Upon his Berkeley arrival in 1973 Ladzekpo created the acclaimed African Music and Dance Ensemble, which he still runs with his wife, dancer Betty Ladzekpo. In 1977 he helped launch the long-running (but now defunct) African Cultural Festival, the largest seasonal professional African arts event in the United States. And he’s played an essential role as co-artistic director (with Carlos Carvajal) of the San Francisco Ethnic Dance Festival, which was hailed by The New York Times as embodying “one of the finest of all American dreams: a setting where cultures can celebrate their own traditions while honoring and applauding others.”
In an interview at Zellerbach Hall last winter during the open auditions for the 35th Annual Ethnic Dance Festival, which runs June 7–30, Ladzekpo said the festival has come to embody “the kind of world that I want to see represented. How does that translate into society? Probably every culture that I know starts with artists. They create an imaginary world and glorify it on stage.”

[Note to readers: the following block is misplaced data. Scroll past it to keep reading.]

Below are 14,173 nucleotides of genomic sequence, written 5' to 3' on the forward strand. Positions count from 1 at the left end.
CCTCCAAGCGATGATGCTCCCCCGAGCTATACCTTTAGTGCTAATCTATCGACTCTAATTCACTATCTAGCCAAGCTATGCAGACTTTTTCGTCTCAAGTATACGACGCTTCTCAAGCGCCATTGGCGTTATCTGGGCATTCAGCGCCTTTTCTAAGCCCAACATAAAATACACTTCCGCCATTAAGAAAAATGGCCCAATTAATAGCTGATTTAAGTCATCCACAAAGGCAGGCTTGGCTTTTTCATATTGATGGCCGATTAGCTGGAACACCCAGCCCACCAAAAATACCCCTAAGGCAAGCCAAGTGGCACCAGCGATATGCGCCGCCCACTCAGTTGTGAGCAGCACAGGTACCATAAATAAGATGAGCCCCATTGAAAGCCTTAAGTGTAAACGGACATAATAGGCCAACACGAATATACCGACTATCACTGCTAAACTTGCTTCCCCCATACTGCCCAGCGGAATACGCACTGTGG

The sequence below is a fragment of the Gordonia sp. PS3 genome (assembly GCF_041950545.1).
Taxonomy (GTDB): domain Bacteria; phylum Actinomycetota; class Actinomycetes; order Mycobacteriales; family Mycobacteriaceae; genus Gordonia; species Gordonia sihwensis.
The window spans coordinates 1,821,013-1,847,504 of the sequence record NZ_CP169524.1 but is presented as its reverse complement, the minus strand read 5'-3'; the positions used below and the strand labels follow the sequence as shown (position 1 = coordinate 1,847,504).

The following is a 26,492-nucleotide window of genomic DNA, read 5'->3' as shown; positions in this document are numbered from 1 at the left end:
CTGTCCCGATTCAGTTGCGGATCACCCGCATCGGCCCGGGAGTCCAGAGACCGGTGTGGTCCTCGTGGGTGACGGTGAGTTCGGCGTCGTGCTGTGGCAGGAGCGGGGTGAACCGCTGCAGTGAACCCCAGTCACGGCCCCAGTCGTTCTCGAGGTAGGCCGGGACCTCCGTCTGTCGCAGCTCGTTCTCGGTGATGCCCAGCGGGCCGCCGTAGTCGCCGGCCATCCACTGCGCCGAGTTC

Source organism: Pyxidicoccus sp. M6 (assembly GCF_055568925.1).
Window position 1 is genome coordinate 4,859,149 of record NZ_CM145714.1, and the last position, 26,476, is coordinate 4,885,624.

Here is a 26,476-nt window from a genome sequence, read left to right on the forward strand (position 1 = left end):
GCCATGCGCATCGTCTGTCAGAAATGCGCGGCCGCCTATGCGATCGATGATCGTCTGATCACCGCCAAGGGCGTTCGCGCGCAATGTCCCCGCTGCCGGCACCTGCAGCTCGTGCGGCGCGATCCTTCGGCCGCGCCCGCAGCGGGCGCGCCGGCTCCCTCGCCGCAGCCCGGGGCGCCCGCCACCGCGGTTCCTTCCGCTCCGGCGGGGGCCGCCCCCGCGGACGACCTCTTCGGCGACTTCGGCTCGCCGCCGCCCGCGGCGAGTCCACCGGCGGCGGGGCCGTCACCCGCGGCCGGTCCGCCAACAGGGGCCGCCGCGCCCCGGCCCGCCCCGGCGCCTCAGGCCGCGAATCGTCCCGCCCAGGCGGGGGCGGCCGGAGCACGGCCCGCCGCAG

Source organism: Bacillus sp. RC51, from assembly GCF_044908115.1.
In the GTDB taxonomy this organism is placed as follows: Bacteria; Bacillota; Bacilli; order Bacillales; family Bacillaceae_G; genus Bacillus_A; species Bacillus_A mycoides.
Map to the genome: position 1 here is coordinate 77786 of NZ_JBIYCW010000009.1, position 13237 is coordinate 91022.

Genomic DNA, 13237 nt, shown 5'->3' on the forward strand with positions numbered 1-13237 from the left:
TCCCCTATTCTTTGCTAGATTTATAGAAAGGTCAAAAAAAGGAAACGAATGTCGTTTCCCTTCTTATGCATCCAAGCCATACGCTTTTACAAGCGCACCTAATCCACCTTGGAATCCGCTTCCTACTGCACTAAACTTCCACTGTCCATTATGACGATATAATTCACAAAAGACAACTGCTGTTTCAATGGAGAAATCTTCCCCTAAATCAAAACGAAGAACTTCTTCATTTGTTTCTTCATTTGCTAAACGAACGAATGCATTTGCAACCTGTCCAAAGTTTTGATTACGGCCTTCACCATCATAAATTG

Ladzekpo’s encompassing vision of art was born in Ghana, a relatively small nation with some 100 languages and several major ethnic groups. Coaxed to Cal by the promise of an emerging black performing-arts program, he instead found a balkanized academia that he said resisted a fundamental truth of West African culture: that “music and dance are one and the same.”
“The drums are directing the dancing, and you can’t teach one without the other. So the African American Studies Department decided to present a dance class, and I taught music out of the Music Department. But as I learned the campus world, I found a way to offer a dance class from African American Studies and run it the way that I think it should be.”